Two more days in Neurodramaville and I've been thinking a lot about courage. I actually think about courage quite often due to the nature of my work, and I'll get back to that aspect in a moment, but reading Lydia's post from the weekend (please see below) brought the broader, more political and social aspects of bravery and acts of courage to mind.
Acts of courage, to me, are small everyday occurrences that may go unnoticed, but never feel small to the person doing them. Daily I am painfully aware of how difficult it is to come to any hospital's ICU and see the person you love lost and unrecognizable by the residue of trauma or disease. Hell, it's hard for me to come in day after day to the barrage of bad news and worse outcomes and I get to escape home to my own life, laundry, and grocery lists.
It requires courage to drive in everyday and walk through those automatic sliding glass doors with a threadbare wrapping of hope wrapped tightly around your shoulders, newly washed and pressed overnight, reciting over and over, "Today he'll wake up. Today the fever will be down. Today he'll be able to get off the ventilator." And it requires courage to come back the next day and the day after that to hear the recital of lab results, CT scan readings, neuro exams all describing a slow spiral in the wrong direction. I know, families come in because that's their family member. Of course they're going to keep coming in, but you'd be surprised how many people don't. Or, they come in drunk at ten o' clock on a Wednesday morning. It's not called "Liquid Courage" for nothing.
Families come in to sit at the bedside and in the hard, orange plastic chairs out in the waiting area for hours, days, and weeks because it's the right thing to do and because of love, but neither of those reasons makes it any less painful or exacts less of a cost. And to pull courage out of one's coffers is easier when it's the socially accepted way to act. We all know it's hard to live through this experience of a critically ill loved one. That is why we, as a society, try to be supportive. Neighbors bring over casseroles in GladWare containers. Local hotels give discounts to hospital families. We give money and poptops to the Ronald McDonald House. Coworkers give of their PTO(paid time off)bank.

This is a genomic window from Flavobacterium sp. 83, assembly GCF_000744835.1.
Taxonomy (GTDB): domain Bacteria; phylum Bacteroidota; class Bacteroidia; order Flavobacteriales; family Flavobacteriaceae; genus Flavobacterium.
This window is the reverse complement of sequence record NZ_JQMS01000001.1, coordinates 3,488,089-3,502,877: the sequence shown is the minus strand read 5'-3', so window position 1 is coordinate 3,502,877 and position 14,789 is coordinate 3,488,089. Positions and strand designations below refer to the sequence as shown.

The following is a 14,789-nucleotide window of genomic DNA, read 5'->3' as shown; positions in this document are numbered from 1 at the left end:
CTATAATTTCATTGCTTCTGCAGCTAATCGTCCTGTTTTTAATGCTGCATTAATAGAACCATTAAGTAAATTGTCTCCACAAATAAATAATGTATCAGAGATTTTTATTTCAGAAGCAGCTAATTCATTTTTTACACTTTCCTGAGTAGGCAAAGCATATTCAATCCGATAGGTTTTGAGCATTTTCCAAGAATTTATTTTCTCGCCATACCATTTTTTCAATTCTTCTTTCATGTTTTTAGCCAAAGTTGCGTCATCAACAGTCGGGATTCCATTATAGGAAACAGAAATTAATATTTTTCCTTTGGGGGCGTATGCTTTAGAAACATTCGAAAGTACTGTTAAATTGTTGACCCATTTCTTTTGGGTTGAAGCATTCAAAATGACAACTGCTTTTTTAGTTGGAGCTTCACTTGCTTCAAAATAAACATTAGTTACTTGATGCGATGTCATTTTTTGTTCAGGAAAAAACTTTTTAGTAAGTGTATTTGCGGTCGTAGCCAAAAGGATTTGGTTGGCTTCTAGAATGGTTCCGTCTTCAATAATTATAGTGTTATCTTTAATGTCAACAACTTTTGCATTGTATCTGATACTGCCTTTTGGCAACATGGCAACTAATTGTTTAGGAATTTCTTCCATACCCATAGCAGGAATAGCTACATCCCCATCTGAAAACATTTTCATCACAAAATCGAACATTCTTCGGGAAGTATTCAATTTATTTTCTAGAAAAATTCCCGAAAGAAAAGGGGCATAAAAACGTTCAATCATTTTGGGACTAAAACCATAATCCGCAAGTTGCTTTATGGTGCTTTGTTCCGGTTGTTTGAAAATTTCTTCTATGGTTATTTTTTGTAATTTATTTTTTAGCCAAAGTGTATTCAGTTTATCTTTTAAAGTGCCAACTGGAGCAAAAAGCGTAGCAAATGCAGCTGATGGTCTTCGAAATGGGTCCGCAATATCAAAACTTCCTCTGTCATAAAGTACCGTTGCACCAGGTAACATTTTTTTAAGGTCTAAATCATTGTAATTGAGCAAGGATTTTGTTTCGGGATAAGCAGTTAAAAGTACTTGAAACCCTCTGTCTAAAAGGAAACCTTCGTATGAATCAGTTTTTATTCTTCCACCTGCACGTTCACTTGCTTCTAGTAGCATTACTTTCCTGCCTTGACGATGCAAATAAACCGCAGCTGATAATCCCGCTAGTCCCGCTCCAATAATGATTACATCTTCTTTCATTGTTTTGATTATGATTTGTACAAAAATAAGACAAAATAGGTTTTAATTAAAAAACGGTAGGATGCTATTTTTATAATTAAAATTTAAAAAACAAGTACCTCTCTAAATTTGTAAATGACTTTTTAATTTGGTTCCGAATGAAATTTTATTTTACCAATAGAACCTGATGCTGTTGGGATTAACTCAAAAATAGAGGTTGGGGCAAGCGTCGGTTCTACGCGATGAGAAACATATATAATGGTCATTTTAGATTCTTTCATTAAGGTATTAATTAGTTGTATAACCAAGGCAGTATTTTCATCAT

I'm reading a book in the evenings, Blitz, The Story of December 29, 1940, by Margaret Gaskin, about the most damaging night the city of London endured in the three month long bombing by the Germans. Courageous citizens? You bet. A London writer was quoted at the time:"When this is all over, in the days to come, men will speak of this war, and they will say: I was a soldier, or I was a sailor, or I was a pilot; and others will say with equal pride:I was a citizen of London." Yet this bravery also came with the support of neighbors, newspapers, radio, and government. And it was pragmatic.
"Most of us were scared stiff the first week," a member of the Women's Voluntary Service confessed in a letter to a friend in America. "We didn't show it much but we damned well were. Then I suppose the 'soldiers of the front line' business came over us and we found there was no point in being scared and also it was a bad thing to be, so we stopped being."
What about acts of courage that are not socially acceptable? What drives two young black athletes to raise their arms in support of the civil rights movement in their moment of great personal achievement at the Olympics? Why not enjoy their victories and use what celebrity they gain to work towards their political/social objectives at a more appropriate time and venue? Why rock the boat? Why start up the drama?
It's fatigue. Rosa Parks has said or written somewhere that she wasn't intending to make a civil rights statement that December day in Montgomery, Alabama. She refused to give up her seat because she'd worked hard that day and she was tired. And that's as it should be. She was tired. People reach a tiredness that doesn't allow them to move one more inch, make one more concession, make nice over one more insult.
The talking heads are throwing the word courage around in reference to Ted Kennedy's speech last night at the Democratic Convention in Denver. Stirring. Historical. Sentimental, yes. I had tears in my eyes watching this lion of the Senate give one of the last public speeches in his career and to hear him echo his eulogy from Bobby's funeral. Courage to hand the torch to the new generation of Democrats? No. That's survival and wanting to see your work live on. It would be courageous to acknowledge the man who made this day possible by signing into law the Civil Rights Act of 1964. But to praise Lyndon Baines Johnson would not be politically prudent. And LBJ's acts of courage still go unnoted even today, August 27,the day of what would be his 100th birthday.
Not such a large thing to do. A simple,short sentence in a sea of sentences. The time it might take to sign a signature to a piece of legislation. The time it takes to say, "No, I won't be giving up this seat today." The time it takes to raise an arm in the air. The time it takes to allow the sliding glass doors to open and take the first step through them. Small acts doing what's right whether or not it's the right time or right place.
"I've just handed the South to the Republicans for fifty years, certainly for the rest of our life times."--LBJ